Spike Horn didn’t smell like cologne. He was as cantankerous as his bears. He was a trickster, but an honest one. Spike Horn made life a lot more interesting at one of the first tourist traps in northern Michigan.
John Meyers was born on July 15, 1870, five years after the end of the Civil War. He died September 19, 1959. During his last three decades he became Spike Horn.
A folksinger friend, Louan Lechler, says her grandfather knew him when he was John Meyers, and a foreman of a coal mine in Williamston, Michigan. John told everybody he was going up north to become famous. In the mid to late 1920’s past Clare was “Up North”.
I don’t know how John Meyers reached Harrison. He never learned to drive, and old M-27 didn’t amount to much. He arrived carrying a backpack and slept under the stars.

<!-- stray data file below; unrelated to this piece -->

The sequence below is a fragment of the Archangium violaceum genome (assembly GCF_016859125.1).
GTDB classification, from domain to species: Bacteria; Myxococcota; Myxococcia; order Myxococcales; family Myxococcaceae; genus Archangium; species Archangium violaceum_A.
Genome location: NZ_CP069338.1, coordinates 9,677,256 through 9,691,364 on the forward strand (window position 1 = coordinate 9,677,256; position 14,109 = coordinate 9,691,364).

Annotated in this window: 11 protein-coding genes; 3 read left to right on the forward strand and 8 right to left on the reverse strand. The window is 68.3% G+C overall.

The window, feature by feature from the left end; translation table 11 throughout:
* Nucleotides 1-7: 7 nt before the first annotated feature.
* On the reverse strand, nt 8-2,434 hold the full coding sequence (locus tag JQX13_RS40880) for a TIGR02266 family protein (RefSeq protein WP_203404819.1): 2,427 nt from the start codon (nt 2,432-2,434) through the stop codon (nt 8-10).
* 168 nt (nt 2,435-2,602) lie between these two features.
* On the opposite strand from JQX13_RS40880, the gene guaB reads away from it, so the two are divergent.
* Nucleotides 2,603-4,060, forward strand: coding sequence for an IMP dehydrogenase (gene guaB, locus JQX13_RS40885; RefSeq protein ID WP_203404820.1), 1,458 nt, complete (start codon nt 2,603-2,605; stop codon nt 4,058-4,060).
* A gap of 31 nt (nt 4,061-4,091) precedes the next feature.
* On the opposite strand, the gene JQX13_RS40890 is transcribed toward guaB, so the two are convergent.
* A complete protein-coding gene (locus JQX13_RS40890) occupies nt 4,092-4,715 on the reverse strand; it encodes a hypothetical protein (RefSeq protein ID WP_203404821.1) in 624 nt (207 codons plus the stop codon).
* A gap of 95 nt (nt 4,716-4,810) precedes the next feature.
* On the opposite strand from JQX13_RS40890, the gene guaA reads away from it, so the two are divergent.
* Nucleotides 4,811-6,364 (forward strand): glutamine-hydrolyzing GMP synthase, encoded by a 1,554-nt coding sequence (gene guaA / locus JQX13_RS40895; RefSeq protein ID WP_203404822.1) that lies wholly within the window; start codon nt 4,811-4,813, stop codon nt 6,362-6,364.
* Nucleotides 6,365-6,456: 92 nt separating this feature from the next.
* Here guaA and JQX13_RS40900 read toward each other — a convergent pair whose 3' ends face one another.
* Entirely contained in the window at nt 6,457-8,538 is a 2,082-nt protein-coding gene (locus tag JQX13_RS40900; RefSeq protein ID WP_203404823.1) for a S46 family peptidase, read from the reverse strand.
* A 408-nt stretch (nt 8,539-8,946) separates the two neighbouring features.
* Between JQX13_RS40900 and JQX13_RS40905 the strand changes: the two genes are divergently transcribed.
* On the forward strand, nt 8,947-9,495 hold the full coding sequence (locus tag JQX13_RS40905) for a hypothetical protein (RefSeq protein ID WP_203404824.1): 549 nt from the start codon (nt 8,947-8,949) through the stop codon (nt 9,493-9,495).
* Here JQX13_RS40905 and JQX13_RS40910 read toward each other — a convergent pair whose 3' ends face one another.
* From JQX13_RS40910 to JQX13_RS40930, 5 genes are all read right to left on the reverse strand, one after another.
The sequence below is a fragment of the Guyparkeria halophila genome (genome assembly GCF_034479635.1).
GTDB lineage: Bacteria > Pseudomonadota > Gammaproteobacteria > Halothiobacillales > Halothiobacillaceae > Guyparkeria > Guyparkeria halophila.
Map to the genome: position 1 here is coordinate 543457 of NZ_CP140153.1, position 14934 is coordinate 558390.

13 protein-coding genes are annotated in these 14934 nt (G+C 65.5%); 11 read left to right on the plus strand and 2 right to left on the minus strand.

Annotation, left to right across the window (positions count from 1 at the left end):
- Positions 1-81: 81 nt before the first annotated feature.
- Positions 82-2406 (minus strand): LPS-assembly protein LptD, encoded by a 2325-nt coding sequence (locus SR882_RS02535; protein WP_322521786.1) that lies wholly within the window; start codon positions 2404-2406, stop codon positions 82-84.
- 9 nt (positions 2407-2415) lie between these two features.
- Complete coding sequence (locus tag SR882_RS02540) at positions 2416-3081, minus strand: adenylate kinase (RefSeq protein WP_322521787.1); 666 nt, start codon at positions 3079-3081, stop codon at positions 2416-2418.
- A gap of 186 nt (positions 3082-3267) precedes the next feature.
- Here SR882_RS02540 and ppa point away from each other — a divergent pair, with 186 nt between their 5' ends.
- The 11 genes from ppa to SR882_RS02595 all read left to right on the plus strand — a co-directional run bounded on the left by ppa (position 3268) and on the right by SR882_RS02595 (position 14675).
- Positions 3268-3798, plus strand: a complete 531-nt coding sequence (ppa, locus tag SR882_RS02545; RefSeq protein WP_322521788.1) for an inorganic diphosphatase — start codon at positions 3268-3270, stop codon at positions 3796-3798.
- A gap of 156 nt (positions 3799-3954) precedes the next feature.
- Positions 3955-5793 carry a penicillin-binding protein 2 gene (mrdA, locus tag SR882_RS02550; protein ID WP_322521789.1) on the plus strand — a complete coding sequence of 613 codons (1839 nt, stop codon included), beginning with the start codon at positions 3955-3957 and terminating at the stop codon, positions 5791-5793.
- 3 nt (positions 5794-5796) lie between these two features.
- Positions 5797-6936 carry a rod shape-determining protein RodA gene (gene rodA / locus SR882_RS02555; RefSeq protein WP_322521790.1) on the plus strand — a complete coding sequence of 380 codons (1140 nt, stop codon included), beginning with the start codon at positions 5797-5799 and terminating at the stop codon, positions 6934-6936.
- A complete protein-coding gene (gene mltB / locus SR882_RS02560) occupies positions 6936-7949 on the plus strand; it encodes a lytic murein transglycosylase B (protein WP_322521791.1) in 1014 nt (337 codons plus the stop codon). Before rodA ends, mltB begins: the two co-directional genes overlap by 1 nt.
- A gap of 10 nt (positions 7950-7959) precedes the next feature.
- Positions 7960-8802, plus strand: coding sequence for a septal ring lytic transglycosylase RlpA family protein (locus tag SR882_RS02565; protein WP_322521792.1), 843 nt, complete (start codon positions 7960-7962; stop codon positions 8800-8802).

The Detroit Free Press first featured him in 1931. John Meyers had become Spike Horn. Along came his parade of bears with names like Nip, Tuck, Joe, Strawberry, Raspberry, Stub, Snowball, Old Tucker, Jackson, Christine, and the notorious Bruno.
These days Spike Horn would be called a “Bear Whisperer.” One advertisement read, “Come and shake hands with a bear.” Things would’ve been okay if tourists drawn to the Bear Camp had understood and respected the animals like Spike did. They didn’t.
One lady slapped a bear cub for grabbing her pearl necklace. The mother bear immediately charged the abuser. The woman was lucky Spike stepped in between her and the beast just in time to interrupt a mauling.
Another serious incident included Old Bruno. He’d grown to 700 pounds and was seven feet tall standing on his hind legs. Some silly citizens entered his home with a jelly roll and a camera to take pictures. The photo shoot was going well until the couple ran out of film. The guy tried to take the jelly roll away from Bruno, while the woman reloaded her camera.